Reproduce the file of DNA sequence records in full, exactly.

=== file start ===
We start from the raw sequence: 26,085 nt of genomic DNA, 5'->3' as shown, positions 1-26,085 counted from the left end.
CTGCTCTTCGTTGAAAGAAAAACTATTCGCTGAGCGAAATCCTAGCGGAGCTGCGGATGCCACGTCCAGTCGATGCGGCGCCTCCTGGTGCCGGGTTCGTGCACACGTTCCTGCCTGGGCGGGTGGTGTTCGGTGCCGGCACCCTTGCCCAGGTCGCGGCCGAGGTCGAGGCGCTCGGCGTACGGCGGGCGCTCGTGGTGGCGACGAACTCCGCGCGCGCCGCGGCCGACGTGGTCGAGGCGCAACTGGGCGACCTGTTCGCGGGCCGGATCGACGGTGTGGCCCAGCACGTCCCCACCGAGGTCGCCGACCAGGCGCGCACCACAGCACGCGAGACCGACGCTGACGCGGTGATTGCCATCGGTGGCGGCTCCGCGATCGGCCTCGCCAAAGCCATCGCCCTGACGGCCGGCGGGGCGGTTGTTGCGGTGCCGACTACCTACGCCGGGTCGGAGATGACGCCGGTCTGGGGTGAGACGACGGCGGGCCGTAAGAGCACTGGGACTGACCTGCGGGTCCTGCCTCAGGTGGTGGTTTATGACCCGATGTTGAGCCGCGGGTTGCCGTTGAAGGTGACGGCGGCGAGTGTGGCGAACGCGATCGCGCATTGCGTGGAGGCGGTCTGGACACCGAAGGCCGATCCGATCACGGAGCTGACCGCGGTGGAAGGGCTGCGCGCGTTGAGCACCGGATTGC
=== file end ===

We start from the raw sequence: 26,085 nt of genomic DNA, 5'->3' as shown, positions 1-26,085 counted from the left end.
CTGCTCTTCGTTGAAAGAAAAACTATTCGCTGAGCGAAATCCTAGCGGAGCTGCGGATGCCACGTCCAGTCGATGCGGCGCCTCCTGGTGCCGGGTTCGTGCACACGTTCCTGCCTGGGCGGGTGGTGTTCGGTGCCGGCACCCTTGCCCAGGTCGCGGCCGAGGTCGAGGCGCTCGGCGTACGGCGGGCGCTCGTGGTGGCGACGAACTCCGCGCGCGCCGCGGCCGACGTGGTCGAGGCGCAACTGGGCGACCTGTTCGCGGGCCGGATCGACGGTGTGGCCCAGCACGTCCCCACCGAGGTCGCCGACCAGGCGCGCACCACAGCACGCGAGACCGACGCTGACGCGGTGATTGCCATCGGTGGCGGCTCCGCGATCGGCCTCGCCAAAGCCATCGCCCTGACGGCCGGCGGGGCGGTTGTTGCGGTGCCGACTACCTACGCCGGGTCGGAGATGACGCCGGTCTGGGGTGAGACGACGGCGGGCCGTAAGAGCACTGGGACTGACCTGCGGGTCCTGCCTCAGGTGGTGGTTTATGACCCGATGTTGAGCCGCGGGTTGCCGTTGAAGGTGACGGCGGCGAGTGTGGCGAACGCGATCGCGCATTGCGTGGAGGCGGTCTGGACACCGAAGGCCGATCCGATCACGGAGCTGACCGCGGTGGAAGGGCTGCGCGCGTTGAGCACCGGATTGC